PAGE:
Enter #:

What's This?

Dupuytren's Clinic Product Recommendations Patient Education Patient Education Patient Education Patient Education
Ergonomics & Workplace Safety Center


Welcome to the online Ergonomics & Workplace Saftey Center provided by the Grabow Hand to Shoulder Center. Dr.Grabow is committed not only to providing you with high quality personalized care for your traumatic and overuse injuries, but also to help you prevent future injuries or a relapse of your problem.

You will find a wealth of educational information, diagrams, and videos regarding proper ergonomics and workplace safety in this section of our website. Some material has been created by Dr.Grabow other information has been obtained from a variety of sources. An extensive listing of online resources is also provided to enhance your educational experience. Enjoy!


  • Computer Workstation Setup and Use
  • Ergonomics for Construction Workers
  • Electrician, General Contractor, and Paint/Plaster Professionals
  • Airline industry personnel
  • Delivery personnel
  • Healthcare
  • Sewing and Textile industry




What is Ergonomics?

The term “ergonomics” is derived from two Greek words: “ergon”, meaning work and “nomoi”, meaning natural laws. Ergonomists study human capabilities in relationship to work demands.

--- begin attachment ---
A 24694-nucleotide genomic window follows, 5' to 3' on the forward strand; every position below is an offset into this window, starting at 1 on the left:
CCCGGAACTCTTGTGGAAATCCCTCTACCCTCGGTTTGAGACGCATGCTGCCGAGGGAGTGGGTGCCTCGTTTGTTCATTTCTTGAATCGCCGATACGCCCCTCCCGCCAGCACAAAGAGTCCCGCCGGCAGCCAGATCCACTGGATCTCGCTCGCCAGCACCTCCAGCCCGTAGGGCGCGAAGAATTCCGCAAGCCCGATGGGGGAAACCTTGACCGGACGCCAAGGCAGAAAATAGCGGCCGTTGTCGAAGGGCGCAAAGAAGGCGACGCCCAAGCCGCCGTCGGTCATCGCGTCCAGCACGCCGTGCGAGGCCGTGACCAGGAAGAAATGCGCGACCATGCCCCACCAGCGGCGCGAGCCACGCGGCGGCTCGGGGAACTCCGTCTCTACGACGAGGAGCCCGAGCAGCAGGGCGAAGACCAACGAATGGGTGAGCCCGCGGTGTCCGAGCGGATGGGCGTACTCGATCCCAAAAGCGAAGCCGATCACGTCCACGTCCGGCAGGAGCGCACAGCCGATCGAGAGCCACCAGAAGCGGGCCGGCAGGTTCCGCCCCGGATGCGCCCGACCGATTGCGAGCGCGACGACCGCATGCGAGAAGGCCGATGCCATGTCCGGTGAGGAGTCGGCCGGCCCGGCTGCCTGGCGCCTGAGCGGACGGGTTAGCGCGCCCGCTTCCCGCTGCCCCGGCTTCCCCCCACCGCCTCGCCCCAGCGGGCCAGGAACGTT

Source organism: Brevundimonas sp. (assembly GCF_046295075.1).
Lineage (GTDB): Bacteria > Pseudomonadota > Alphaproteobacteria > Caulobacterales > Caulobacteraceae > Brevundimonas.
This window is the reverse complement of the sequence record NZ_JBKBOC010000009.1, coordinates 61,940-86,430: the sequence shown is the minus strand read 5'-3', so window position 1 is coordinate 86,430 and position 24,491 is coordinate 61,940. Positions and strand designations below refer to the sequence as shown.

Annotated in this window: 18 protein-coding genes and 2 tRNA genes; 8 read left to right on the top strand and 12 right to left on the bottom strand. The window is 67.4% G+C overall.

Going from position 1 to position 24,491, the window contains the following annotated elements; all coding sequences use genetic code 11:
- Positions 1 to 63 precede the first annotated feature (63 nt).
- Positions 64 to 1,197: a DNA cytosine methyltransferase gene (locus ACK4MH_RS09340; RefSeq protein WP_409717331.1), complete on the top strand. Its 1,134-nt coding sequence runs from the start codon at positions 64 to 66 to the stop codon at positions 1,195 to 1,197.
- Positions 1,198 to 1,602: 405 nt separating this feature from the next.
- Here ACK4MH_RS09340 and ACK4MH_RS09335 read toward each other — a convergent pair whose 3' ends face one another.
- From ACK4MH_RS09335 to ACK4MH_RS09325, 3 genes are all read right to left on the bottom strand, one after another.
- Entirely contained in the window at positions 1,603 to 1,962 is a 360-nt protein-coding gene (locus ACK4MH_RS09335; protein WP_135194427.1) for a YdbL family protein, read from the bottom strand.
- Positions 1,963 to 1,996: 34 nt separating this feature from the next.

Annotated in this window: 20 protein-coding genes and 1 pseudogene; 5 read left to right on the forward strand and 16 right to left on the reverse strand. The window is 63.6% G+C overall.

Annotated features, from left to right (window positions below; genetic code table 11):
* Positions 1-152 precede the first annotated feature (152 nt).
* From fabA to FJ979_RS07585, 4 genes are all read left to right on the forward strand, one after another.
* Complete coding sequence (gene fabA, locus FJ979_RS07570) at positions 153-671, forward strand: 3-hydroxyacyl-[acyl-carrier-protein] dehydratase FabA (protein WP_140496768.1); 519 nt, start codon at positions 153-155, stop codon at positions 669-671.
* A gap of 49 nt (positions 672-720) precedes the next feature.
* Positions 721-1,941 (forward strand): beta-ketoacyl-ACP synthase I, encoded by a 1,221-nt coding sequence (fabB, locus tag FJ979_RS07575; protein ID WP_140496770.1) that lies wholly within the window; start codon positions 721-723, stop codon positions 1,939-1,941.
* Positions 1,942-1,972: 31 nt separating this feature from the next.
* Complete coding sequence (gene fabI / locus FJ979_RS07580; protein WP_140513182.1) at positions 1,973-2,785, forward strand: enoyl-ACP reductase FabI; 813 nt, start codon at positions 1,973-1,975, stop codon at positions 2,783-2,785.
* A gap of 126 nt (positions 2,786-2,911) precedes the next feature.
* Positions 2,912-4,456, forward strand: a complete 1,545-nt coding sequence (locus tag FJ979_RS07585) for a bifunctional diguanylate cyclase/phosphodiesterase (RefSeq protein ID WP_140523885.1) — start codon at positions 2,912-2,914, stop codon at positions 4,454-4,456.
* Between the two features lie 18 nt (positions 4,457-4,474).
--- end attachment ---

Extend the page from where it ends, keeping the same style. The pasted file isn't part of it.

What is its purpose?

In recent years, ergonomists have attempted to define postures which minimize unnecessary static work and reduce the forces acting on the body. The purpose of ergonomics is to provide effective ways to reduce workplace fatigue and possible injury from improper body mechanics.

What are the principles of ergonomics?
  • All work activities should permit the worker to adopt several different, but equally healthy and safe postures
  • Where muscular force has to be exerted it should be done by the largest appropriate muscle groups available.
  • Work activities should be performed with the joints at about mid-point of their range of movement. This applies particularly to the head, trunk, and upper limbs.

What is the problem?

For many jobs, it is difficult if not impossible to always adhere to good ergonomic principles. For example, electricians, drywall installers, and carpenters often have to put themselves into positions in which they are working with their arms overhead for a long time or have to fit into small spaces to do their jobs.  Although these positions are not good in terms of ergonomics they are unfortunately part of performing the job.  To address these occupations, ergonomists try to provide these individuals with recommendations on healthier was to perform many of their tasks.  Sometimes these methods are applicable other times they are not.  The goal is to provide workers with this information and allow them to employ these methods when capable.